2. Background Contexts
Here, we briefly consider why it is important to embed learning about UK drought as a hidden risk in formal (primary classroom) and informal learning situations. We recognise there are complexities in communicating with different audiences about the subject of drought (and its connotations with climate change), and the need for awareness and sensitivity about potential eco-anxiety. Crucially, we document the development of a research-informed (evidence-based) and evaluated learning resource for use with confidence by those aspirant to engage and promote YP’s learning about the value of water.
2.1. Drought as a Risk in a Changing Climate
For many publics, Britain with its temperate climate is seen as green and wet, with infinite water supply [7
], with flooding, rather than drought, perceived as the major risk. However, drought in the UK is a slow, diffuse, hidden and uncertain risk, involving multiple stakeholders that include different publics and communities. We have seen recent drought in 2011/12 in eastern England and summer 2018 (see UK Drought Portal (https://eip.ceh.ac.uk/droughts
, accessed on 3 September 2021), impacting particularly on agriculture. Drought is also set to increase during the Anthropocene in the UK and globally [8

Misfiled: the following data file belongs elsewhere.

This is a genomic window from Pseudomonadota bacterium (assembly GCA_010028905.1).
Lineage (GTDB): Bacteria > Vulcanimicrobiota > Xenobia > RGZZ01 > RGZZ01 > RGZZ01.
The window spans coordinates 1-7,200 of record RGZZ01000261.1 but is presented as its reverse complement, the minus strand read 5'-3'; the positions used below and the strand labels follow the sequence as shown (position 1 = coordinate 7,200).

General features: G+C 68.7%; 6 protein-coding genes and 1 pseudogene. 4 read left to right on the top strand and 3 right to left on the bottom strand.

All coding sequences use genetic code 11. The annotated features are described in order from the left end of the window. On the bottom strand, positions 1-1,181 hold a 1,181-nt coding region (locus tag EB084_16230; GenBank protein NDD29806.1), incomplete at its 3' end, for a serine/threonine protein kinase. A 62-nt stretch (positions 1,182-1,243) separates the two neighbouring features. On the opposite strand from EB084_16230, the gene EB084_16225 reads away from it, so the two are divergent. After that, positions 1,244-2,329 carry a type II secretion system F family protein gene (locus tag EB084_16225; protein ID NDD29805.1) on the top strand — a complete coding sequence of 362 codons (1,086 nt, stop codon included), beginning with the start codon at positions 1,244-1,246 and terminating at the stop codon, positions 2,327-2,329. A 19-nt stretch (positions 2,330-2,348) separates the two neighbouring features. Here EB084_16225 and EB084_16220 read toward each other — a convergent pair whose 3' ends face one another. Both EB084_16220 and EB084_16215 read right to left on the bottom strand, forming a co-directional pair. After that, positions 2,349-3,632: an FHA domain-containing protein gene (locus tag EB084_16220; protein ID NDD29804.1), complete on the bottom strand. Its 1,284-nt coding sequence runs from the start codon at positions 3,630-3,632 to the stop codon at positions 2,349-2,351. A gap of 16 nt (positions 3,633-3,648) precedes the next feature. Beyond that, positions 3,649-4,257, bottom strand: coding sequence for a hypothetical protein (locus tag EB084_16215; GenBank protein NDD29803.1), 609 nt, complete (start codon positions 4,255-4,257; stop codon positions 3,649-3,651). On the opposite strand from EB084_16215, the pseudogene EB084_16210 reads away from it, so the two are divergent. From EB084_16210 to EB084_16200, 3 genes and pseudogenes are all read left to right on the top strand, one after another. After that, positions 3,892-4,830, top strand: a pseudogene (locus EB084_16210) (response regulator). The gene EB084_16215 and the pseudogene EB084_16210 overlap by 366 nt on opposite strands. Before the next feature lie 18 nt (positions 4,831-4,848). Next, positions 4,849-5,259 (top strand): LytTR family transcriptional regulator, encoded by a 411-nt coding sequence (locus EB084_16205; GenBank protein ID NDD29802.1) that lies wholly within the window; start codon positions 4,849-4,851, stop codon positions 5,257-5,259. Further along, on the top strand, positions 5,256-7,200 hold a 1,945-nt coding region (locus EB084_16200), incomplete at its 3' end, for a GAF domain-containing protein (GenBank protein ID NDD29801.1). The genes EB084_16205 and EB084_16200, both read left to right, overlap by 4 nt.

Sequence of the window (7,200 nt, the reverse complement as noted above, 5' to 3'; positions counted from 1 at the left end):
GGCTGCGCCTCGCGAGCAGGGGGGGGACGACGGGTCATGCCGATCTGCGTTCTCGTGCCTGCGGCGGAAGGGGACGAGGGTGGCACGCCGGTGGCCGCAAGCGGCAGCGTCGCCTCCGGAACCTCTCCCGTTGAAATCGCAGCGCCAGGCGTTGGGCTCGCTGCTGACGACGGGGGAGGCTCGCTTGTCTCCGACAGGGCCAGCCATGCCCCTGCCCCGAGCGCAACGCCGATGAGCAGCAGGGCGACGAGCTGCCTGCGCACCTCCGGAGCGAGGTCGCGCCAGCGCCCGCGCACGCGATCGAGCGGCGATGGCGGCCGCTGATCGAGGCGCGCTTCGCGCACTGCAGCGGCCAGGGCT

There are many reasons why statutory agencies (water companies, environmental regulators) find it challenging to communicate with UK publics about drought [9
], but it is important that they do, and that this includes YP. Drought and its diverse impacts are categorised in different ways, e.g., meteorological (rainfall) drought; agricultural (soil moisture) drought; hydrological (river) drought; water supply (or socio-economic) drought [10
]. Each type of drought manifests itself differently and affects local communities in diverse ways, because some people are more water sensitised and impacted by drought than others [7
]. In the UK, statutory authorities (water companies; environmental regulators) rarely use the word ‘drought’ because it is perceived as highly politicised. Public perceptions of drought as a rare and infrequent risk are reinforced by the news media, with weather reports tending to refer to positive elements of extended heat and lack of rain [7
]. Drought memories and stories of extreme UK droughts that share local knowledge of impacts, along with coping and adaptive strategies, tend not to circulate in communities. Memories of the impacts of the 1975/76 drought, the most extreme in living memory in the UK, sit with a specific generation, now aged in their 60s. These memories are not necessarily negative; they can be of the halcyon days of youth, hot summers and sitting ‘listening to Abba’. Intergenerational learning—learning from grandparent’s stories—can be about lovely hot weather. If this is the only exposure YPs have to drought, the implications are potentially negative. However, deeper exploration of drought stories can reveal hardship due to past drought in the UK, e.g., in Cox’s [11